A project to improve the physical health care of patients with severe mental illness in Leicester, Leicestershire and Rutland has been shortlisted in Britain’s most prestigious healthcare awards.

It is hoped it could improve the quality of life, and length of life, for hundreds of patients.

The project from Leicestershire Partnership NHS Trust is one of five in the final of the Mental Health Team section of the BMJ Awards.

Patients with severe mental illness are likely to die up to 20 years earlier than the population as a whole. They are at risk of a number of physical health conditions, such as being up to three times more likely to have a heart condition.

The introduction of this initiative has improved the consistency and support for physical health risk factors – smoking, high blood pressure, being overweight or obese, and so on.

Over five years, a multidisciplinary team increased the screening rate for patients in Leicester, Leicestershire and Rutland from 26 per cent to 96 per cent.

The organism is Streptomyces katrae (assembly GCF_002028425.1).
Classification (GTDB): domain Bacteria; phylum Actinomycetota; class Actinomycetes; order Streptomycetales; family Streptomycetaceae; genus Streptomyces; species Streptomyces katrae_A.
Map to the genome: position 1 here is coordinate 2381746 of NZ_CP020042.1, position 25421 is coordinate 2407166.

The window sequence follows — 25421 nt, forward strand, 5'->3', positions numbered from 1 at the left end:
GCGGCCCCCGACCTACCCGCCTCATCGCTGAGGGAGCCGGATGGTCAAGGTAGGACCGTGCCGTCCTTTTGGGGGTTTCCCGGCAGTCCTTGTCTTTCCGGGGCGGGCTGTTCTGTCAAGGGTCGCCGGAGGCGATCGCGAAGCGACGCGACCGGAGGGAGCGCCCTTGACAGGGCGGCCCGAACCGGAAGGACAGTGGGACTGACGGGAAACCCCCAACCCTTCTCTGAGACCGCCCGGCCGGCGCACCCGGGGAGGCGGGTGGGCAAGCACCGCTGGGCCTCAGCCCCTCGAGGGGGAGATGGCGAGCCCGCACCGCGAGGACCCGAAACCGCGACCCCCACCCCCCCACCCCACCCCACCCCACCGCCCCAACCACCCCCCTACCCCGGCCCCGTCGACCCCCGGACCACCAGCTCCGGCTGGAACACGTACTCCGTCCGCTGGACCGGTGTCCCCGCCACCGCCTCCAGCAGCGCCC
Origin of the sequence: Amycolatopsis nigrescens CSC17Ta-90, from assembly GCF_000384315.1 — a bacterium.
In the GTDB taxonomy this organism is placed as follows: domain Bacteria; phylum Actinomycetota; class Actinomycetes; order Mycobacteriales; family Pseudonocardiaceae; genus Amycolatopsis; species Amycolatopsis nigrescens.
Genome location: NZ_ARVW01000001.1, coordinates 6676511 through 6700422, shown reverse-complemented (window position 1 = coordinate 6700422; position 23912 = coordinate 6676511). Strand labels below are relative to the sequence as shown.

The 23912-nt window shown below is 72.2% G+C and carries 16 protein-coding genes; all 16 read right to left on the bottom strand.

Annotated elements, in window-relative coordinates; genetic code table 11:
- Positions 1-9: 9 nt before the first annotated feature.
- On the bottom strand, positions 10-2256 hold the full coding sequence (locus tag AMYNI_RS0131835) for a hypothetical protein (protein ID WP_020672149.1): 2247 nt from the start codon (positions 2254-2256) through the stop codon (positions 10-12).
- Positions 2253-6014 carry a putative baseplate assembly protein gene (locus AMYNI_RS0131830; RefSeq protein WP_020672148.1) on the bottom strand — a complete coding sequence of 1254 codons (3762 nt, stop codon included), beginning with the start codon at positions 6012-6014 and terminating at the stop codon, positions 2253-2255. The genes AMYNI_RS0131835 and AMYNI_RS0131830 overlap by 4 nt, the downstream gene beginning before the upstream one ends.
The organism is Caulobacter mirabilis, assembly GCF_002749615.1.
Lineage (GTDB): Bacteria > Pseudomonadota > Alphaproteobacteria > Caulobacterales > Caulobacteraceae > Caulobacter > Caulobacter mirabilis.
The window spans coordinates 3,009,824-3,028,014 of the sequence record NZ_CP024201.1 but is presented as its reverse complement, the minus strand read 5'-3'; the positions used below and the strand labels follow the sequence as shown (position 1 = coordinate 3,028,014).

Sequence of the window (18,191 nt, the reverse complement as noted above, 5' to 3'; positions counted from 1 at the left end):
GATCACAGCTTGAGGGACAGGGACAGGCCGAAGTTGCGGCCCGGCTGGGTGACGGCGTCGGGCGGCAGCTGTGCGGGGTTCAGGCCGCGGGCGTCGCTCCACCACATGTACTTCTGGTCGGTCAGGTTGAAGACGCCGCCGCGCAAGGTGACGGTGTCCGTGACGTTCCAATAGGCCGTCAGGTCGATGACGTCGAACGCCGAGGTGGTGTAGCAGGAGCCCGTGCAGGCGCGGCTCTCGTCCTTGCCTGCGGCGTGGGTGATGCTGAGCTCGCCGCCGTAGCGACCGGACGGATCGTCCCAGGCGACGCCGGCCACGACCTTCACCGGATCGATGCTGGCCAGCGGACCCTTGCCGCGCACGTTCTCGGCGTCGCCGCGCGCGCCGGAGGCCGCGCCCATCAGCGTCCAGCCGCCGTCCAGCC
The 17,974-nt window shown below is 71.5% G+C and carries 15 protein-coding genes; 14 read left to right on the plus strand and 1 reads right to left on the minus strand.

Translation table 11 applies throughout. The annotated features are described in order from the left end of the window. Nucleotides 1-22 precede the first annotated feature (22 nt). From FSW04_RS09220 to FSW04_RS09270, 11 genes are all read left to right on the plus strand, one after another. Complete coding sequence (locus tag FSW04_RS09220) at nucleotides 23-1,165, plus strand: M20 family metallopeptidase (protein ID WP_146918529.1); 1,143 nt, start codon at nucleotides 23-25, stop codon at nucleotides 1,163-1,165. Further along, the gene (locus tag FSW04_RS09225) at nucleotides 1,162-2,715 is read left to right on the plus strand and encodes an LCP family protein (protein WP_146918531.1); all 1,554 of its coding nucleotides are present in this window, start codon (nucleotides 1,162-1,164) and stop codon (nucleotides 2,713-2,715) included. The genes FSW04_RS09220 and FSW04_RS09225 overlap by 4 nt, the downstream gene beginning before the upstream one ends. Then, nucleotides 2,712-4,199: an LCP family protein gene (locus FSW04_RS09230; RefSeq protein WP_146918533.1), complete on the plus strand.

Dolly Sud, senior mental health pharmacist for Leicestershire Partnership Trust, led the team. She said: “This is an important but neglected area of healthcare, and I am delighted our Trust is being proactive in it.

“This work is now core business for us and this service could easily be implemented in any mental health trust.

“I am convinced this has made a material difference to the health of this group of patients, published data suggests that improving care in this area could result in cost savings of £100,000 across health services.

“Even to get shortlisted by the BMJ is an honour.”

The results of the awards will be announced at an online ceremony on Wednesday 29 September.